Root/lib/crc32.c

Source at commit b386be689295730688885552666ea40b2e639b14 created 8 years 11 months ago.
By Maarten ter Huurne, Revert "MIPS: JZ4740: reset: Initialize hibernate wakeup counters."
1/*
2 * Oct 15, 2000 Matt Domsch <Matt_Domsch@dell.com>
3 * Nicer crc32 functions/docs submitted by linux@horizon.com. Thanks!
4 * Code was from the public domain, copyright abandoned. Code was
5 * subsequently included in the kernel, thus was re-licensed under the
6 * GNU GPL v2.
7 *
8 * Oct 12, 2000 Matt Domsch <Matt_Domsch@dell.com>
9 * Same crc32 function was used in 5 other places in the kernel.
10 * I made one version, and deleted the others.
11 * There are various incantations of crc32(). Some use a seed of 0 or ~0.
12 * Some xor at the end with ~0. The generic crc32() function takes
13 * seed as an argument, and doesn't xor at the end. Then individual
14 * users can do whatever they need.
15 * drivers/net/smc9194.c uses seed ~0, doesn't xor with ~0.
16 * fs/jffs2 uses seed 0, doesn't xor with ~0.
17 * fs/partitions/efi.c uses seed ~0, xor's with ~0.
18 *
19 * This source code is licensed under the GNU General Public License,
20 * Version 2. See the file COPYING for more details.
21 */
22
23#include <linux/crc32.h>
24#include <linux/kernel.h>
25#include <linux/module.h>
26#include <linux/compiler.h>
27#include <linux/types.h>
28#include <linux/init.h>
29#include <linux/atomic.h>
30#include "crc32defs.h"
31#if CRC_LE_BITS == 8
32# define tole(x) __constant_cpu_to_le32(x)
33#else
34# define tole(x) (x)
35#endif
36
37#if CRC_BE_BITS == 8
38# define tobe(x) __constant_cpu_to_be32(x)
39#else
40# define tobe(x) (x)
41#endif
42#include "crc32table.h"
43
44MODULE_AUTHOR("Matt Domsch <Matt_Domsch@dell.com>");
45MODULE_DESCRIPTION("Ethernet CRC32 calculations");
46MODULE_LICENSE("GPL");
47
48#if CRC_LE_BITS == 8 || CRC_BE_BITS == 8
49
50static inline u32
51crc32_body(u32 crc, unsigned char const *buf, size_t len, const u32 (*tab)[256])
52{
53# ifdef __LITTLE_ENDIAN
54# define DO_CRC(x) crc = t0[(crc ^ (x)) & 255] ^ (crc >> 8)
55# define DO_CRC4 crc = t3[(crc) & 255] ^ \
56        t2[(crc >> 8) & 255] ^ \
57        t1[(crc >> 16) & 255] ^ \
58        t0[(crc >> 24) & 255]
59# else
60# define DO_CRC(x) crc = t0[((crc >> 24) ^ (x)) & 255] ^ (crc << 8)
61# define DO_CRC4 crc = t0[(crc) & 255] ^ \
62        t1[(crc >> 8) & 255] ^ \
63        t2[(crc >> 16) & 255] ^ \
64        t3[(crc >> 24) & 255]
65# endif
66    const u32 *b;
67    size_t rem_len;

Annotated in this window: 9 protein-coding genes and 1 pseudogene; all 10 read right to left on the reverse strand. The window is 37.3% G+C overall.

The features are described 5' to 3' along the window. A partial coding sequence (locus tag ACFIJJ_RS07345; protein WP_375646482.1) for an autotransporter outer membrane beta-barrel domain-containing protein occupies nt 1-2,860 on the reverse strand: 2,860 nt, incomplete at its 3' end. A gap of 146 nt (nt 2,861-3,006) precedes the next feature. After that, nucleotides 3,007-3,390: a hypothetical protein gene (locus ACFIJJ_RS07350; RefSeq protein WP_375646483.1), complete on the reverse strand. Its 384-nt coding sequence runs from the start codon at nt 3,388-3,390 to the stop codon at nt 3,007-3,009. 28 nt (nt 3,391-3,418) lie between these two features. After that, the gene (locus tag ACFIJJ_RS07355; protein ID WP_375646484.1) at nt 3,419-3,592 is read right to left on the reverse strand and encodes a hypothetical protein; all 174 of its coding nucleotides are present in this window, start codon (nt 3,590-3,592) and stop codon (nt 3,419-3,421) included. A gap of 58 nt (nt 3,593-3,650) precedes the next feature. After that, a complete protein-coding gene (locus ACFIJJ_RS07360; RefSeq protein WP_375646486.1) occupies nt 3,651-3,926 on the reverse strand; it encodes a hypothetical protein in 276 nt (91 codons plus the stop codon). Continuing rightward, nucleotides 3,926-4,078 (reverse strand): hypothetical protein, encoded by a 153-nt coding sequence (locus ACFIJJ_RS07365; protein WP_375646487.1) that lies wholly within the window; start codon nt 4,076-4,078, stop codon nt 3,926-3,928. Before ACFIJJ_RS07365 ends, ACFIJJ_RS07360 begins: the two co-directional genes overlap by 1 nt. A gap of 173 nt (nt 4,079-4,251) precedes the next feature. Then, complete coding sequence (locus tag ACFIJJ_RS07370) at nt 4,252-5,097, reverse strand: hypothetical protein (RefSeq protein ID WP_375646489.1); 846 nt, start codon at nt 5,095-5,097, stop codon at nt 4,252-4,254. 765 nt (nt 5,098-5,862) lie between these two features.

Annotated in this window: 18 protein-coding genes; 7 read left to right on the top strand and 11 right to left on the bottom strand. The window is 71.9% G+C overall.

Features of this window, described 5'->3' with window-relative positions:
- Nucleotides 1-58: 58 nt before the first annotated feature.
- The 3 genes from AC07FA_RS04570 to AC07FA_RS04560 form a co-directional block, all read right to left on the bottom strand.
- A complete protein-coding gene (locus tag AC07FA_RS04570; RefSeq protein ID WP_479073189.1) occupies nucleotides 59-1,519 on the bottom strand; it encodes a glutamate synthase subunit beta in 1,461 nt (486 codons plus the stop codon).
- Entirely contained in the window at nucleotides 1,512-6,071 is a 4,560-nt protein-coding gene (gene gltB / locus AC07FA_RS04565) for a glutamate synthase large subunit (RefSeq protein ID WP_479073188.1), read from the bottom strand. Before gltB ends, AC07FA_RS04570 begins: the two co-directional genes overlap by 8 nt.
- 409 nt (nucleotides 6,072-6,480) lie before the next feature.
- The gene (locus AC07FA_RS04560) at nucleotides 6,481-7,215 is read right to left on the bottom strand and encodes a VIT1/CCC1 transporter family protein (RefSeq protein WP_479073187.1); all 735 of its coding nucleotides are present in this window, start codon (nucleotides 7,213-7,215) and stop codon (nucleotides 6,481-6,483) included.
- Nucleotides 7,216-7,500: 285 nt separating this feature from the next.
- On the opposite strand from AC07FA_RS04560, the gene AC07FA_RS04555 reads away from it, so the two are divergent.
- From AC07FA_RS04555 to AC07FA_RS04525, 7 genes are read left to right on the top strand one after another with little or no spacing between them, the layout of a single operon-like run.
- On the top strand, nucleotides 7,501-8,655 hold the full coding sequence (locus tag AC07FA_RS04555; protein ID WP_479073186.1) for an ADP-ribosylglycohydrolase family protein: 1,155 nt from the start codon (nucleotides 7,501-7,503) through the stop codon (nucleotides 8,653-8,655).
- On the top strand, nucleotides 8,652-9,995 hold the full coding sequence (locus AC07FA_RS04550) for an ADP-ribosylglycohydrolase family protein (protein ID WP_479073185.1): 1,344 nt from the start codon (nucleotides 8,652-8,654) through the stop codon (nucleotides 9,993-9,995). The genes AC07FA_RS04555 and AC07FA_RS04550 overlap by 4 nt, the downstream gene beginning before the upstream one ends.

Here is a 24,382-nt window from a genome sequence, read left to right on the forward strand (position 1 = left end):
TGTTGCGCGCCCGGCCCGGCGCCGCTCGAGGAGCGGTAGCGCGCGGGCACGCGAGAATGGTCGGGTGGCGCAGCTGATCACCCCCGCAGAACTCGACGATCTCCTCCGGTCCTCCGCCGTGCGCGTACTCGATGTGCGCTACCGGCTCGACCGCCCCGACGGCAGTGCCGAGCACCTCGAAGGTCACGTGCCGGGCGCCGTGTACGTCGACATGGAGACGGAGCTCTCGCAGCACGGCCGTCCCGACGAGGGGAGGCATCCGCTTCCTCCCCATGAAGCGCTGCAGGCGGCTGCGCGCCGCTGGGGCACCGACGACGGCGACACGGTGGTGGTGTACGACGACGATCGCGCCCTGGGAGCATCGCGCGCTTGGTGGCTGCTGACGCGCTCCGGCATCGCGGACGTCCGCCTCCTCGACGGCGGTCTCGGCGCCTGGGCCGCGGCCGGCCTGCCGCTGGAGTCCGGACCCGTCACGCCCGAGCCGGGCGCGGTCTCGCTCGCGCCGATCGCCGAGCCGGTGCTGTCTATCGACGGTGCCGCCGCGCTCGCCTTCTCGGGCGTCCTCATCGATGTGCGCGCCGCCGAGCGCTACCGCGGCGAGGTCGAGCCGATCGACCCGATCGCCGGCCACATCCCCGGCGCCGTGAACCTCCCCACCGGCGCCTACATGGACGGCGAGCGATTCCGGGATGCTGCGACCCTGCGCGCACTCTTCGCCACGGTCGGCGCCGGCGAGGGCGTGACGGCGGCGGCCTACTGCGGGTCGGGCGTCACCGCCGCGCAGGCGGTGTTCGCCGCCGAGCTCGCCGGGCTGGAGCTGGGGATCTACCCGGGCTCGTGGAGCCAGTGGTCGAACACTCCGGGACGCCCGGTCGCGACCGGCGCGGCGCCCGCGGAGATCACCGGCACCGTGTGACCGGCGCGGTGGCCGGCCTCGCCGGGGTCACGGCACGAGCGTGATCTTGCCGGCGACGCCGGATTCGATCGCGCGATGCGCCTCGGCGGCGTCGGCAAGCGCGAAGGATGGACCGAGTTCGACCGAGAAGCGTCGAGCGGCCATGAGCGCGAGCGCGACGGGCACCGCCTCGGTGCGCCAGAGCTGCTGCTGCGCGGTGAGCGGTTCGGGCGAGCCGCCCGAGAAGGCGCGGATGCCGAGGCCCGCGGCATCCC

68    const u32 *t0=tab[0], *t1=tab[1], *t2=tab[2], *t3=tab[3];
69
70    /* Align it */
71    if (unlikely((long)buf & 3 && len)) {
72        do {
73            DO_CRC(*buf++);
74        } while ((--len) && ((long)buf)&3);
75    }
76    rem_len = len & 3;
77    /* load data 32 bits wide, xor data 32 bits wide. */
78    len = len >> 2;
79    b = (const u32 *)buf;
80    for (--b; len; --len) {
81        crc ^= *++b; /* use pre increment for speed */
82        DO_CRC4;
83    }
84    len = rem_len;
85    /* And the last few bytes */
86    if (len) {
87        u8 *p = (u8 *)(b + 1) - 1;
88        do {
89            DO_CRC(*++p); /* use pre increment for speed */
90        } while (--len);
91    }
92    return crc;
93#undef DO_CRC
94#undef DO_CRC4
95}
96#endif
97/**
98 * crc32_le() - Calculate bitwise little-endian Ethernet AUTODIN II CRC32
99 * @crc: seed value for computation. ~0 for Ethernet, sometimes 0 for
100 * other uses, or the previous crc32 value if computing incrementally.
101 * @p: pointer to buffer over which CRC is run
102 * @len: length of buffer @p
103 */
104u32 __pure crc32_le(u32 crc, unsigned char const *p, size_t len);
105
106#if CRC_LE_BITS == 1
107/*
108 * In fact, the table-based code will work in this case, but it can be
109 * simplified by inlining the table in ?: form.
110 */
111
112u32 __pure crc32_le(u32 crc, unsigned char const *p, size_t len)
113{
114    int i;
115    while (len--) {
116        crc ^= *p++;
117        for (i = 0; i < 8; i++)
118            crc = (crc >> 1) ^ ((crc & 1) ? CRCPOLY_LE : 0);
119    }
120    return crc;
121}
122#else /* Table-based approach */
123
124u32 __pure crc32_le(u32 crc, unsigned char const *p, size_t len)
125{
126# if CRC_LE_BITS == 8
127    const u32 (*tab)[] = crc32table_le;
128
129    crc = __cpu_to_le32(crc);